Google Doodle Honors Anna May Wong, a Chinese American Actress Who Fought to Be Cast

Anna May Wong, frustrated with the limited options Hollywood initially offered her, moved to Europe to burnish her flourishing career in the 20th century.

Anna May Wong (1905 – 1961) poses with a cut rose. General Photographic Agency/Getty Images

Today’s Google (GOOGL) Doodle, which features the actress Anna May Wong, is an apt reminder of a career that flourished despite adversity at the beating heart of the 20th century. Considered to be the first Chinese American movie star, Wong was born Wong Liu Tsong in Los Angeles in 1905 and grew up saturated by the film industry, dreaming of appearing in films. In 1922, she starred in the American silent film The Toll of the Sea, a variation on the Madama Butterfly opera that took place in China instead of Japan. However, Hollywood’s penchant for racist discrimination meant that she was mostly offered only small or stereotypical roles, and rather than stoop to that level, Wong shipped off to Europe to launch her career there instead. With some overseas titles under her belt, Wong returned to the United States to star in 1932’s Shanghai Express alongside Marlene Dietrich.

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“She was a second-generation American, but others still saw her as an exotic foreigner. Despite this, she rolled with the punches, took on lots of roles that gave her practice and notoriety, and stood up for herself when she could,” explained the Doodle artist, Sophie Diao, who illustrated Wong in the series of drawings.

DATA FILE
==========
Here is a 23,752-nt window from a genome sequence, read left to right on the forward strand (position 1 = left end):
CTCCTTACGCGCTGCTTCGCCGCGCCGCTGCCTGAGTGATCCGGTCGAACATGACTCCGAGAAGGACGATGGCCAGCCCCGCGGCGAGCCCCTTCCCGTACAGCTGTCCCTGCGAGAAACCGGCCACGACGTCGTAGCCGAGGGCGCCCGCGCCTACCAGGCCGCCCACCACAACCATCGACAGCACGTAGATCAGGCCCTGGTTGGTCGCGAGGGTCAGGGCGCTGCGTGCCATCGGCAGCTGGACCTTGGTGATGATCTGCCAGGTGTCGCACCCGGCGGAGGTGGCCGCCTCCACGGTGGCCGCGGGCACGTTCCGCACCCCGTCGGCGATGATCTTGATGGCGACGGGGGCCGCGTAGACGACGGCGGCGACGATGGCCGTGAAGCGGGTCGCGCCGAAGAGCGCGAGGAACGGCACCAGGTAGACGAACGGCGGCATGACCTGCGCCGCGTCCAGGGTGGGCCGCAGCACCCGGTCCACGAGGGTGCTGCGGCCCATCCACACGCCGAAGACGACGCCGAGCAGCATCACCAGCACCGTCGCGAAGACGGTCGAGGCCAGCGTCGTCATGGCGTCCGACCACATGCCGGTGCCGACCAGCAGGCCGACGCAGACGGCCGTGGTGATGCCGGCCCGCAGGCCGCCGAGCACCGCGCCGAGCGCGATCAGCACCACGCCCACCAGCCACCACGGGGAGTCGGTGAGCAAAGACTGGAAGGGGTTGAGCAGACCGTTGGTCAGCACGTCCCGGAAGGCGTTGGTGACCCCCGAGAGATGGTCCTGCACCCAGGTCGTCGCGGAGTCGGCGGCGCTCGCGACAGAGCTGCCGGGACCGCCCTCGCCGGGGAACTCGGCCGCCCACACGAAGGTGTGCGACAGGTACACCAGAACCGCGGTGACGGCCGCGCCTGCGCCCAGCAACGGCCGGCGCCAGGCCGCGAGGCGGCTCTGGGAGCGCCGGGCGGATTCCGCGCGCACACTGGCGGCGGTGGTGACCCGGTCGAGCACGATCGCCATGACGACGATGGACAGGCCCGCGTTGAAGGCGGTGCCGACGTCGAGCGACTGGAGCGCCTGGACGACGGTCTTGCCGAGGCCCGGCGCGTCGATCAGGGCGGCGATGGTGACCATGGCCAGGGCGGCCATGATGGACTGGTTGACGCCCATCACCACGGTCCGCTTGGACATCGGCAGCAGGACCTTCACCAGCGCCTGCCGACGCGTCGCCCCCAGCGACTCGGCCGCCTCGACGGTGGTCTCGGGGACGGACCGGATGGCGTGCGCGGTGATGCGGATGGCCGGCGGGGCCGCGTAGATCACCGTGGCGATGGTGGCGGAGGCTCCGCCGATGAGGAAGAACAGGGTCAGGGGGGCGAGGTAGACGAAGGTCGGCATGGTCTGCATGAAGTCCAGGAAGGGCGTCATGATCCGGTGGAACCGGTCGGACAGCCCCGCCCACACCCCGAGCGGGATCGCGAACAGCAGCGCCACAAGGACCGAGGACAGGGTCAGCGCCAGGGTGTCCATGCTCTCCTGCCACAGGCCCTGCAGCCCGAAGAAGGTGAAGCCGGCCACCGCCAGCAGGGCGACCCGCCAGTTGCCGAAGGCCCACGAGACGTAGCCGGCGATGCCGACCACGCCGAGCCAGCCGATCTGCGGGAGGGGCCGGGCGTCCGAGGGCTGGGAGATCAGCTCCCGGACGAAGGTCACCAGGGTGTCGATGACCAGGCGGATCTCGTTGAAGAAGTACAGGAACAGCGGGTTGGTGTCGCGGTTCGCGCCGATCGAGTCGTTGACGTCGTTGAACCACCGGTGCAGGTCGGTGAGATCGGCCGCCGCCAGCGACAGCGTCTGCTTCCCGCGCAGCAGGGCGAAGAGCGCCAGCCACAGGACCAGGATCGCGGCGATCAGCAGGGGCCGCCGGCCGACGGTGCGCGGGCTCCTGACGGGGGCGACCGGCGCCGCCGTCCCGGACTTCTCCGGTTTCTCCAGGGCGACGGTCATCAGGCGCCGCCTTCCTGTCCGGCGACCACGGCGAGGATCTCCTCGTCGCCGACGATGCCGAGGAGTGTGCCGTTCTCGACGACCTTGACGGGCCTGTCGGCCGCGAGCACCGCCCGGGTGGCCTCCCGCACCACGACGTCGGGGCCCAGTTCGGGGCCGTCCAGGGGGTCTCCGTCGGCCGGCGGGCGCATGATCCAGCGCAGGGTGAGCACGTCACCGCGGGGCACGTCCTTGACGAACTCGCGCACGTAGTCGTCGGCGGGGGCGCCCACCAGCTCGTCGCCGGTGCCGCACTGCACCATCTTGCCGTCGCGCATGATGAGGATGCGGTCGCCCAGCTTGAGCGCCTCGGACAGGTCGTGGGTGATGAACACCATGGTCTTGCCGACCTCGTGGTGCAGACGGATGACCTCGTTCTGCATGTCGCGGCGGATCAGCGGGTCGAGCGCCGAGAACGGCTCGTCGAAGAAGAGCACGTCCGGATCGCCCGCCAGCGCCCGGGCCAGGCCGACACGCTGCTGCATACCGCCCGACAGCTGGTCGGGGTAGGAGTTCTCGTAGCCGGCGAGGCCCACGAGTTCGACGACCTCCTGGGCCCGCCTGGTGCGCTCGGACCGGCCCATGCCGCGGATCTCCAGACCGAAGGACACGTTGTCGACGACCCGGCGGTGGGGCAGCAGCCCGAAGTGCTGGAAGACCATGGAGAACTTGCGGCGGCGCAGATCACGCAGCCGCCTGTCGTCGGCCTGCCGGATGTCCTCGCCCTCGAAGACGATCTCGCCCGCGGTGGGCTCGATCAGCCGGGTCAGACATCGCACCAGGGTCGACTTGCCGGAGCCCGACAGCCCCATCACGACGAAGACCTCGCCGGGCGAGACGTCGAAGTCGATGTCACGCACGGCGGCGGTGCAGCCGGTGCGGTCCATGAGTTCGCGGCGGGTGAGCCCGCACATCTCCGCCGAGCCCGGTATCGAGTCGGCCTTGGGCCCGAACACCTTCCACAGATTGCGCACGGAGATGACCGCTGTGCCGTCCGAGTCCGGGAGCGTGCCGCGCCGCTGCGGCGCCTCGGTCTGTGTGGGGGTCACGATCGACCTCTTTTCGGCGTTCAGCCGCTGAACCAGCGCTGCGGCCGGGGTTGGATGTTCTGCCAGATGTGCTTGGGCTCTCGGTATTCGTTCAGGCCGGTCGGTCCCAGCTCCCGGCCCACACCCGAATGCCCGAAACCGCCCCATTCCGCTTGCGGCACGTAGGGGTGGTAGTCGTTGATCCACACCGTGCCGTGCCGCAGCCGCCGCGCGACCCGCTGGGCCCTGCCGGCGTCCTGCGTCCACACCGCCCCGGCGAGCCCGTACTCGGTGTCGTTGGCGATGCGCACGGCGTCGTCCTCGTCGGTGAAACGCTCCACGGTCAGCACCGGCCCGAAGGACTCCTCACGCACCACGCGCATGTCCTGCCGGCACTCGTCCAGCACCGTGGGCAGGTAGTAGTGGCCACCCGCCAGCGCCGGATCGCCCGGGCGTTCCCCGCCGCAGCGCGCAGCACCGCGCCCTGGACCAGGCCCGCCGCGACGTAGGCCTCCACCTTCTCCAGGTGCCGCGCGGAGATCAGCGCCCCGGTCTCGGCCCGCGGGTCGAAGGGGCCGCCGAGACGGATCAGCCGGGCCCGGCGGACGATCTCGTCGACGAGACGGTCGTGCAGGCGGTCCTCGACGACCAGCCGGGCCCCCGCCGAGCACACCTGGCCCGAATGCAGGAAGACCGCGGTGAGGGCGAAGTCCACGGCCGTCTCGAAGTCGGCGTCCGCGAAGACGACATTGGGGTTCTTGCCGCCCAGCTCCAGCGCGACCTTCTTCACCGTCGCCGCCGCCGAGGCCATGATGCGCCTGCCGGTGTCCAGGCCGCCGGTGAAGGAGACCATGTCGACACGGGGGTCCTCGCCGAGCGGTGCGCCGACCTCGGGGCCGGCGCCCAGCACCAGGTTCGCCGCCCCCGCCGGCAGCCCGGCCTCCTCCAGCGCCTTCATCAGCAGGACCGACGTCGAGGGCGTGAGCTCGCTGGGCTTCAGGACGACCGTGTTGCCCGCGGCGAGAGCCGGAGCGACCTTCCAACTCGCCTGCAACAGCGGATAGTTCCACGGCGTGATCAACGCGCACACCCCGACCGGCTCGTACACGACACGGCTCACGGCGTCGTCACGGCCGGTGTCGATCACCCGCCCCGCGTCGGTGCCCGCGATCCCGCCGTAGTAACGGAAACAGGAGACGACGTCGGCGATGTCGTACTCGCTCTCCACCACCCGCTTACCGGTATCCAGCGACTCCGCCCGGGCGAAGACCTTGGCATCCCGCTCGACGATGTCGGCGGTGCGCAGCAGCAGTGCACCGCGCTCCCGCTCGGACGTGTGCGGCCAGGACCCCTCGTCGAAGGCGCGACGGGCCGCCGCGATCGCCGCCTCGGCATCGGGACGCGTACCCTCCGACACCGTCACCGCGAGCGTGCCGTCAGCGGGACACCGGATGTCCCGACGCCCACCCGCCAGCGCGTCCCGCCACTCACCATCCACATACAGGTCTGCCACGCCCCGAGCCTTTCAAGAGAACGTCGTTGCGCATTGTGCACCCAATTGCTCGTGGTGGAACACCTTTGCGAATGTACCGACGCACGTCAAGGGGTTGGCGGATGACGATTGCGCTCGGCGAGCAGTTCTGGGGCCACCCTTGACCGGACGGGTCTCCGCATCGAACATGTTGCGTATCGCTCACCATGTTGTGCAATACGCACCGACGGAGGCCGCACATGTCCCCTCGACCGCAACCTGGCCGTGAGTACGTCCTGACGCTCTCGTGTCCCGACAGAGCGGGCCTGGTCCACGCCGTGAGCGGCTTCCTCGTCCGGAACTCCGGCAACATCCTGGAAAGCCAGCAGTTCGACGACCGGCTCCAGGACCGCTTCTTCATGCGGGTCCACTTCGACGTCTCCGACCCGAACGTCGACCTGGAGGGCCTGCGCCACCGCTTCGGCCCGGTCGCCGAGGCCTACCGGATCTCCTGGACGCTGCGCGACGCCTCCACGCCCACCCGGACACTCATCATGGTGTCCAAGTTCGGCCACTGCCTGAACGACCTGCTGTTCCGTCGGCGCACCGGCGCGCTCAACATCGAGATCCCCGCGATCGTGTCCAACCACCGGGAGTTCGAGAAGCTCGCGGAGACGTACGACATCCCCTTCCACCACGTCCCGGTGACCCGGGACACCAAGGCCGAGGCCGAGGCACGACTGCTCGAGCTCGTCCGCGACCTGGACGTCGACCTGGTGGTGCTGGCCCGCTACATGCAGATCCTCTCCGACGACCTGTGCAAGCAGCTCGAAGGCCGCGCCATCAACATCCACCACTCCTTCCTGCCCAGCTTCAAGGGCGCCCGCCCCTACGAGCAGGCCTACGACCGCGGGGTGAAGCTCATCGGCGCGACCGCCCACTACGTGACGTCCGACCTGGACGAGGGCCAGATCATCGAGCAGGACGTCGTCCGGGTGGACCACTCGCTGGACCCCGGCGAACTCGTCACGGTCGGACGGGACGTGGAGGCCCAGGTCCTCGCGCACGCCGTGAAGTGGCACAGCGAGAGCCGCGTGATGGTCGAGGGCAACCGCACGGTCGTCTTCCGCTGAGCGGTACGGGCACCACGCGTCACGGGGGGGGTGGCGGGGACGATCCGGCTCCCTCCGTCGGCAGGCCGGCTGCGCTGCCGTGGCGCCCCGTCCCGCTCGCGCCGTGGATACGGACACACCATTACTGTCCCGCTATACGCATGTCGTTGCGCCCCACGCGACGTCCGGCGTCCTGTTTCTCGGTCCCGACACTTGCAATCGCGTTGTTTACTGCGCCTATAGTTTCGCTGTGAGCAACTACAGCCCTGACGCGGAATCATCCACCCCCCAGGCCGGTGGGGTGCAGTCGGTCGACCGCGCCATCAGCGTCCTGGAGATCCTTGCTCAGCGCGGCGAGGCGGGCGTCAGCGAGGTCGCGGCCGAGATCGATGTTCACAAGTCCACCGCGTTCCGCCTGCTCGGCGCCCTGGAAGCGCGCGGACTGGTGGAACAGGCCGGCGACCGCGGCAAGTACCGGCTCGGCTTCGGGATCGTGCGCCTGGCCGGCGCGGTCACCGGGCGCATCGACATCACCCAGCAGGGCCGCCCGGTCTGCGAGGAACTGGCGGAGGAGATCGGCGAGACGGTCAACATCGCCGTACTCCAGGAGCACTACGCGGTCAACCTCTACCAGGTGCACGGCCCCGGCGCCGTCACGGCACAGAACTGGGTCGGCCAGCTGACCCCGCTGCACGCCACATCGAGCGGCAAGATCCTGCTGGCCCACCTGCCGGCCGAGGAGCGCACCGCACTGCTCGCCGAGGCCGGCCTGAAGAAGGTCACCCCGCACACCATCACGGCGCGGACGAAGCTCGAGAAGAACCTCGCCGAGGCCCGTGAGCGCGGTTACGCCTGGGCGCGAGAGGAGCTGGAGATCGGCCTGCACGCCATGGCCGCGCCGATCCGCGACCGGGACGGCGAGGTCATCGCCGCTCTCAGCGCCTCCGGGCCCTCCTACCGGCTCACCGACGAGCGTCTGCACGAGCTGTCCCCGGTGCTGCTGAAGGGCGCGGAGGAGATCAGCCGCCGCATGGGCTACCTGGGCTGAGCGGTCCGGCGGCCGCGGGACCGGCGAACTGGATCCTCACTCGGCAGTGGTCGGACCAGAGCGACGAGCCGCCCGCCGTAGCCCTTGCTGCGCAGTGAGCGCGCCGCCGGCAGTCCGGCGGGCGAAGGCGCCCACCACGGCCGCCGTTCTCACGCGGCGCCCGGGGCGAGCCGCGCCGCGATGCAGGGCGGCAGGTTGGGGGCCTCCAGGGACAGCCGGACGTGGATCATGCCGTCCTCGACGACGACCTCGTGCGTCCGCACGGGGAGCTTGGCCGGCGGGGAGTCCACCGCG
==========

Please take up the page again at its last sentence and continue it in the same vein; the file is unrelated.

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Rendered in black and white, the style befits both the actress’s aura and the cinematic capabilities of her time. “While researching Wong, I put together a huge folder of her photographs, film stills, costumes, video clips, and interviews,” Diao said. “After looking at everything together, I noticed the heightened sense of drama in her outfits and the lighting used to portray her. She also has a ton of on-screen charisma-and that voice! I knew I wanted to highlight her commanding stage presence, so stylistically I felt a dramatic black-and-white slideshow would be the way to go.”

In the wake of the announcement of this year’s Academy Award nominations, which featured disappointingly few creative contributors of color, the conversation surrounding diversity in Hollywood is just as acute as ever. Even with the critical and commercial triumph of Parasite, the comedic class-consciousness thriller from South Korean director Bong Joon-ho, and a Golden Globe Best Actress win for the Chinese actress Awkwafina, there’s still a lot of progress yet to be made.

Google Doodle Honors Anna May Wong, a Chinese American Actress Who Fought to Be Cast